SCOAP — An Example of Surgeon-Led Quality Improvement and Health Care Reform
By David R. Flum, MD, MPH, SCOAP Medical Director
It used to be that as you drove from one side of the state to the other, you passed hospitals with five-fold variation in the quality, safety, and process of care and cost effectiveness. After years of studying this variation, researchers and surgeons in Washington State decided to roll up their sleeves and do something about it. Their response was the creation of the Surgical Care and Outcomes Assessment Program (SCOAP), a state-wide, performance surveillance program targeting surgical quality improvement (www.scoap.org). The purpose of SCOAP is to improve the safety, quality, efficiency and appropriateness of surgical care across statewide hospitals by applying an aviation-like monitoring and response system. Process of care and outcomes data are gathered prospectively from hospitals, risk-adjusted, and returned to surgeons so they can find out how they measure up and where there are opportunities for improvement. SCOAP couples data feedback with active interventions like standardized order sets, educational forums, and a statewide SCOAP surgical checklist, a tool that directs behavior change of OR teams to address SCOAP metrics at the point of care. Washington State just became the first state ever to celebrate SCOAP surgical checklist adoption in every hospital, a project completed within just one year and the product of hard work from a broad coalition of stakeholders (www.scoapchecklist.org).
SCOAP was created in 2005 as a 5 hospital pilot program and expanded in 2008 through a grant from the State of Washington’s Life Sciences Discovery Fund. SCOAP is now at 55 of 60 SCOAP-eligible Washington State hospitals and has moved beyond general surgery to include pediatric surgery, vascular surgery, interventional radiology, and bariatric surgery, with developing modules in urology, spine and ambulatory surgery. The creator and current Medical Director of SCOAP is Dr. David Flum. The administrative home for SCOAP is the non-profit Foundation for Health Care Quality and research and development work for SCOAP is performed at the Department of Surgery’s Surgical Outcomes Research Center (SORCE). SCOAP is governed by a surgeon-led management committee including the leadership of the state chapter of the American College of Surgeon.
SCOAP connects a community of surgeons and taps into the grassroots energy of surgeons working together to “own” surgical quality in Washington state. In this way we are creating our own version of healthcare reform that keeps the patient central and builds a surveillance and response system that allows surgeons to take ownership of variability in outcomes, cost, and appropriateness of care. As the challenges of improving healthcare become more complex (cost containment, controlling the inappropriate use of technology, coverage issues), having the active voice of clinicians united in a community is central to real reform.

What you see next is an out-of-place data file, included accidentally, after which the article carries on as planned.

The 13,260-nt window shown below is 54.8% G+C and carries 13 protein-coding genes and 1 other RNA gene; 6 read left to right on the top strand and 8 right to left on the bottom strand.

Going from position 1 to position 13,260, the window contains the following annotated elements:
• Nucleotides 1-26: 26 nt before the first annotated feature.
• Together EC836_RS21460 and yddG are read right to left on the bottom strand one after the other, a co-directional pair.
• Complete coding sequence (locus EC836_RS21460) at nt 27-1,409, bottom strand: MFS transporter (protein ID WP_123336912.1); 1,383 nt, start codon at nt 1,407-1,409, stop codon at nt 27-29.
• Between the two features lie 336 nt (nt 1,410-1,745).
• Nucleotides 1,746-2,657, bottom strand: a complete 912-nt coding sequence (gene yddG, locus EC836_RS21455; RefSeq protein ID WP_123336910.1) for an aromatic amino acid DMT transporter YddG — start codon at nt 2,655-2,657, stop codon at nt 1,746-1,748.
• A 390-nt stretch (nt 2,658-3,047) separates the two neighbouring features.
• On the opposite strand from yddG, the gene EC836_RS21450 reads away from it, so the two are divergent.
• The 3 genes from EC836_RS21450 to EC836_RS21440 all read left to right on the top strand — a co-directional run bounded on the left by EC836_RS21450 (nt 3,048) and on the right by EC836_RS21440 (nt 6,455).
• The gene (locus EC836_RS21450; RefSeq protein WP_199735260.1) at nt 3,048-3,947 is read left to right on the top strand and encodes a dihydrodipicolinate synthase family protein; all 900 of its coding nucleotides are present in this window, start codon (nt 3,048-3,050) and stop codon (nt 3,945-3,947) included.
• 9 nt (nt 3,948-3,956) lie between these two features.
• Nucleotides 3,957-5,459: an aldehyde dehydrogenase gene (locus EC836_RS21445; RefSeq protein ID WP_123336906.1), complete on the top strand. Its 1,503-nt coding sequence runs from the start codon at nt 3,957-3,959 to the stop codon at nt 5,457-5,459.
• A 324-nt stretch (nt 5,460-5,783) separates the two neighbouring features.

SCOAP is increasingly viewed by stakeholders as an exemplary approach to improving health care while containing costs. The program has received support from Governor Christine Gregoire, the state’s congressional leaders and the Washington State Business Roundtable. We expect SCOAP’s influence to grow even stronger as experiments in payment reform for quality become more dependent on clinical communities working together.
SCOAP is working: SCOAP hospitals have fewer complications, more efficient care delivery, and shorter lengths of stay than non-SCOAP hospitals. Modeling the program’s impact on healthcare resources during its first 4 years, health economists calculated that SCOAP hospitals saved the system over $50 million.
These cost differences are the results of surgeons reducing rates of costly and high impact complications by using best practices. As example, the figure below demonstrates the sustained reduction in the rate of re-operative complications for elective colon resections in SCOAP hospitals on a quarter-by-quarter basis.
SCOAP is our state’s system for safer surgery. It rests on the simple principals that knowledge is power; that knowing how we did last month will improve how we do in the OR today and that surgeon engagement is the only way to really drive healthcare reform. In every corner of our state and for all of our neighbors, SCOAP’s example of translating research on quality to real quality improvement is something we can all be proud of.
David R. Flum, MD, MPH
SCOAP Medical Director
Rosa Johnson, ARNP, MN, CPHQ
SCOAP Program Director